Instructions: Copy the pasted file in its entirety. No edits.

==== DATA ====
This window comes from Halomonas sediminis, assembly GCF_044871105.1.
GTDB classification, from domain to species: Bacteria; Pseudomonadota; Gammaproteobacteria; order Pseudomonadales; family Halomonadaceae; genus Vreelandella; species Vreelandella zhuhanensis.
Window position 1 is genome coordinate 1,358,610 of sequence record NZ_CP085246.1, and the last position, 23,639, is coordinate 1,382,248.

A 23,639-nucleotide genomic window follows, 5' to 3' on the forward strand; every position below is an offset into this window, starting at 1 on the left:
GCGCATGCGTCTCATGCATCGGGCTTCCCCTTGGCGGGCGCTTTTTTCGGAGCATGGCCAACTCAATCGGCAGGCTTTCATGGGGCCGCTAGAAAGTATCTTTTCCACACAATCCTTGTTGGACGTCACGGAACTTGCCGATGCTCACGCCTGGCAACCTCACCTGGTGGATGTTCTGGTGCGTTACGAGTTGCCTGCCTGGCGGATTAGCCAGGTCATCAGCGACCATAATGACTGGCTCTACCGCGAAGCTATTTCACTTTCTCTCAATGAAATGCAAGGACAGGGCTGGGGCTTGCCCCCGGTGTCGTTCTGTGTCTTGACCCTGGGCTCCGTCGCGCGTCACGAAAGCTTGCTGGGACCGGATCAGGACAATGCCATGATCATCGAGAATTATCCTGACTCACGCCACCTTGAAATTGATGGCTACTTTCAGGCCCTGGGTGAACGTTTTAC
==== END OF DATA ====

This window comes from Halomonas sediminis, assembly GCF_044871105.1.
GTDB classification, from domain to species: Bacteria; Pseudomonadota; Gammaproteobacteria; order Pseudomonadales; family Halomonadaceae; genus Vreelandella; species Vreelandella zhuhanensis.
Window position 1 is genome coordinate 1,358,610 of sequence record NZ_CP085246.1, and the last position, 23,639, is coordinate 1,382,248.

A 23,639-nucleotide genomic window follows, 5' to 3' on the forward strand; every position below is an offset into this window, starting at 1 on the left:
GCGCATGCGTCTCATGCATCGGGCTTCCCCTTGGCGGGCGCTTTTTTCGGAGCATGGCCAACTCAATCGGCAGGCTTTCATGGGGCCGCTAGAAAGTATCTTTTCCACACAATCCTTGTTGGACGTCACGGAACTTGCCGATGCTCACGCCTGGCAACCTCACCTGGTGGATGTTCTGGTGCGTTACGAGTTGCCTGCCTGGCGGATTAGCCAGGTCATCAGCGACCATAATGACTGGCTCTACCGCGAAGCTATTTCACTTTCTCTCAATGAAATGCAAGGACAGGGCTGGGGCTTGCCCCCGGTGTCGTTCTGTGTCTTGACCCTGGGCTCCGTCGCGCGTCACGAAAGCTTGCTGGGACCGGATCAGGACAATGCCATGATCATCGAGAATTATCCTGACTCACGCCACCTTGAAATTGATGGCTACTTTCAGGCCCTGGGTGAACGTTTTAC